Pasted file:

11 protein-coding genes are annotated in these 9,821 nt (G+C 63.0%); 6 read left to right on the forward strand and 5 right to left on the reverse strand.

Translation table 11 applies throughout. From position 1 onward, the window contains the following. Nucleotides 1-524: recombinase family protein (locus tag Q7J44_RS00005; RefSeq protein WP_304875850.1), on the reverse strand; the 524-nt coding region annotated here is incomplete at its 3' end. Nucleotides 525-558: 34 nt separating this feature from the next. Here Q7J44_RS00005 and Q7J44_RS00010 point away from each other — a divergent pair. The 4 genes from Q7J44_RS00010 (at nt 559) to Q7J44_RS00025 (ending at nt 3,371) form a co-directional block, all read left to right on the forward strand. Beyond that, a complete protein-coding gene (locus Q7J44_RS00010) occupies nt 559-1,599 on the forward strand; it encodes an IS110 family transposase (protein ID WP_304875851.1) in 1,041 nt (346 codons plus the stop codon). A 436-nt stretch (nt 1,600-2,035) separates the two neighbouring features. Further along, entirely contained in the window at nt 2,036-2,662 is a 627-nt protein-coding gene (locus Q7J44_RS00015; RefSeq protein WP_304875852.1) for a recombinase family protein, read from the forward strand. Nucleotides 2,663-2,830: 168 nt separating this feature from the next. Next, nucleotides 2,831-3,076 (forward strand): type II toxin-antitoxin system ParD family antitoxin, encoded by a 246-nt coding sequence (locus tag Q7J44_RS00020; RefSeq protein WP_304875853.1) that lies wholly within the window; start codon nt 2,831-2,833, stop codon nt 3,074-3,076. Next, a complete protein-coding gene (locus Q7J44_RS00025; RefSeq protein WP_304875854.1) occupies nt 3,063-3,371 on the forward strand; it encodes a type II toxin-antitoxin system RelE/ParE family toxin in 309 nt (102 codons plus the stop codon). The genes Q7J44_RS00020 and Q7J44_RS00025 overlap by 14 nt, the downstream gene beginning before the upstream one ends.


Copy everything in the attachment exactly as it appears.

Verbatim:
11 protein-coding genes are annotated in these 9,821 nt (G+C 63.0%); 6 read left to right on the forward strand and 5 right to left on the reverse strand.

Translation table 11 applies throughout. From position 1 onward, the window contains the following. Nucleotides 1-524: recombinase family protein (locus tag Q7J44_RS00005; RefSeq protein WP_304875850.1), on the reverse strand; the 524-nt coding region annotated here is incomplete at its 3' end. Nucleotides 525-558: 34 nt separating this feature from the next. Here Q7J44_RS00005 and Q7J44_RS00010 point away from each other — a divergent pair. The 4 genes from Q7J44_RS00010 (at nt 559) to Q7J44_RS00025 (ending at nt 3,371) form a co-directional block, all read left to right on the forward strand. Beyond that, a complete protein-coding gene (locus Q7J44_RS00010) occupies nt 559-1,599 on the forward strand; it encodes an IS110 family transposase (protein ID WP_304875851.1) in 1,041 nt (346 codons plus the stop codon). A 436-nt stretch (nt 1,600-2,035) separates the two neighbouring features. Further along, entirely contained in the window at nt 2,036-2,662 is a 627-nt protein-coding gene (locus Q7J44_RS00015; RefSeq protein WP_304875852.1) for a recombinase family protein, read from the forward strand. Nucleotides 2,663-2,830: 168 nt separating this feature from the next. Next, nucleotides 2,831-3,076 (forward strand): type II toxin-antitoxin system ParD family antitoxin, encoded by a 246-nt coding sequence (locus tag Q7J44_RS00020; RefSeq protein WP_304875853.1) that lies wholly within the window; start codon nt 2,831-2,833, stop codon nt 3,074-3,076. Next, a complete protein-coding gene (locus Q7J44_RS00025; RefSeq protein WP_304875854.1) occupies nt 3,063-3,371 on the forward strand; it encodes a type II toxin-antitoxin system RelE/ParE family toxin in 309 nt (102 codons plus the stop codon). The genes Q7J44_RS00020 and Q7J44_RS00025 overlap by 14 nt, the downstream gene beginning before the upstream one ends.